Mark Gubrud Profile picture
Sep 19, 2018 13 tweets 3 min read
Proponents of #SpaceForce think big. They thing space is big. But for security, #space is notably small. I explain.

Earth's land surface is divided into national territories. They're big enough to hide & hoard stuff & they can be controlled & defended by local regimes. +
This applies to national airspace, too. It is actually becoming easier for nations to defend their airspace. As long as nations stay out of each others' airspace (without permission) there is no problem. But above 100 km or so this changes entirely. +
For security purposes, space means mostly orbital space. Low Earth orbit, up to about 2000 km, is militarily important because it's close to the surface. Weapons such as space-based missile defense interceptors or any surface-strike weapons would need to be parked in LEO. +
All low orbits overfly all points on Earth within a band of South to North latitudes. That's why no nation has the right to claim the space even 100 km overhead.

So, as soon as we're outside the atmosphere, different national territories collapse into just one place. +
All orbits also "cross" each other, repeatedly coming as close to each other as their difference in altitude. This means that with small changes in velocity, any object can be made to collide with any other that is orbiting at about the same altitude. +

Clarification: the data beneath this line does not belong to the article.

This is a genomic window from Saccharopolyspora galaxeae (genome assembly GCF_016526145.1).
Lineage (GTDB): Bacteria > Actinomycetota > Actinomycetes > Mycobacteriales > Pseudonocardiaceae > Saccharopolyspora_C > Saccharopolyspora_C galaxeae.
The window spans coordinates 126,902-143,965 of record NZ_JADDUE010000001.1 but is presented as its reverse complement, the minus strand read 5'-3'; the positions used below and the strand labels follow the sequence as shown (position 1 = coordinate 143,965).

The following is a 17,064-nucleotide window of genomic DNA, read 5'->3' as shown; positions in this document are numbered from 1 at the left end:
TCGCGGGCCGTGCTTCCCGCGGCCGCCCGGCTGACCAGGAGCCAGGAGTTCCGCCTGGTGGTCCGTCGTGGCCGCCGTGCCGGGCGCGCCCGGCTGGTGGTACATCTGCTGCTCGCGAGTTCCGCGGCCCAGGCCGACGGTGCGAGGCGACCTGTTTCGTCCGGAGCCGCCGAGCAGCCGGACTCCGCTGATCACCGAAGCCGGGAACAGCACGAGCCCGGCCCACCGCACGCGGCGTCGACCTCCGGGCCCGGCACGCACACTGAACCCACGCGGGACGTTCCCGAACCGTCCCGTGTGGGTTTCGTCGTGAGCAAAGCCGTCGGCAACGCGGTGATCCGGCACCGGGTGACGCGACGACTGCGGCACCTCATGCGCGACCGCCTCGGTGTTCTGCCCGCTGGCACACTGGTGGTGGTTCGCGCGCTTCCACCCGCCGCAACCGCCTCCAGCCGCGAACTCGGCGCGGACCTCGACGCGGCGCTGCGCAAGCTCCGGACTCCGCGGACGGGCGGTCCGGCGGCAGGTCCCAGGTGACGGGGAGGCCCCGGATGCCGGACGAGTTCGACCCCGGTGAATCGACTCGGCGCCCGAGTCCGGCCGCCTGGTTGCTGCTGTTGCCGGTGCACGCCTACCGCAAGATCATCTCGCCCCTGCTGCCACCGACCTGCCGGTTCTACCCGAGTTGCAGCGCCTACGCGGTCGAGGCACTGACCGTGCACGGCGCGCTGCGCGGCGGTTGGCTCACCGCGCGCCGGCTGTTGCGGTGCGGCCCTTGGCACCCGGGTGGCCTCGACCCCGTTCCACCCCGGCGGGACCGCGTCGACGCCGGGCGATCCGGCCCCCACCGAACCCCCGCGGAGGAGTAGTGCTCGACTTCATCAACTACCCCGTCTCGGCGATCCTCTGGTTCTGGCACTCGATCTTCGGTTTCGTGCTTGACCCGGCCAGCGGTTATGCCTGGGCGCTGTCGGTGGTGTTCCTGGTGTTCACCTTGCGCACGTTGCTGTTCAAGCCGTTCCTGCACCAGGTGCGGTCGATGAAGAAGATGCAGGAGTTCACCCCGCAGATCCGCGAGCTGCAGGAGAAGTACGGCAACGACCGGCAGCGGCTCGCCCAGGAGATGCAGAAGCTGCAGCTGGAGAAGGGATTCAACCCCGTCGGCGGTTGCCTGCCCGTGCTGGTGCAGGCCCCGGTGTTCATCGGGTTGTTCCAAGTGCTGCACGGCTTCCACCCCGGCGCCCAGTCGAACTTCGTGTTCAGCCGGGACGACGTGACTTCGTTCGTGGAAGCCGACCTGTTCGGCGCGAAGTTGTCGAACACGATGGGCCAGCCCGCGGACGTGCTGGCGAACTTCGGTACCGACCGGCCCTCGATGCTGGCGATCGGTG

It is often claimed that this means any satellite can be used as a weapon to attack another satellite. That claim is false; actually very few satellites have the kind of sensors that would be needed or propulsion beefy enough to be militarily useful as antisatellite weapons. +
One kind of satellite that *would* be optimized to hit another are the space-based interceptors as now proposed for missile defense. In fact, these would have enough thrust to reach from LEO out to geostationary orbit where many more important satellites are located. +
So there are a taxonomy of orbits, but to a good first approximation all orbits within a given altitude band are the same place. There can be rules to avoid collisions but one could not militarily defend some national piece, say, of the orbital band between 300-600 km. +
If the US were to deploy space-based weapons in LEO, as sure as night follows day, China & Russia would do likewise. If the numbers rose to thousands, as now contemplated, these weapons systems would pose a short-timeline threat to each other & to other satellites. +
Another aspect of space that makes it all one place is that there's nowhere to hide anything. Satellite observables can be lowered but given multiple sensors, modes and angles, in the end everything is out in the open. This is bad for stability, but good for arms control. +
Space hawks say they're worried that innocent-looking Russian or Chinese sats could conceal antisatellite weapons inside. Or that robotic "servicing" or "debris clearing" satellites could be used as weapons. I worry much more about 1000s of space weapons optimized for war. +
If the threat to our satellites can be limited by binding arms control that forbids antisatellite weapons as well as any weapons stationed in orbit, then we can develop redundancy & resiliency measures to deal with or to limit the risk posed by that limited threat. +
But if we pursue the path of an unconstrained arms race, we are going to create an explosive confrontation between weapons systems co-occupying and seeking to dominate or control the same single crowded, vulnerable place. #

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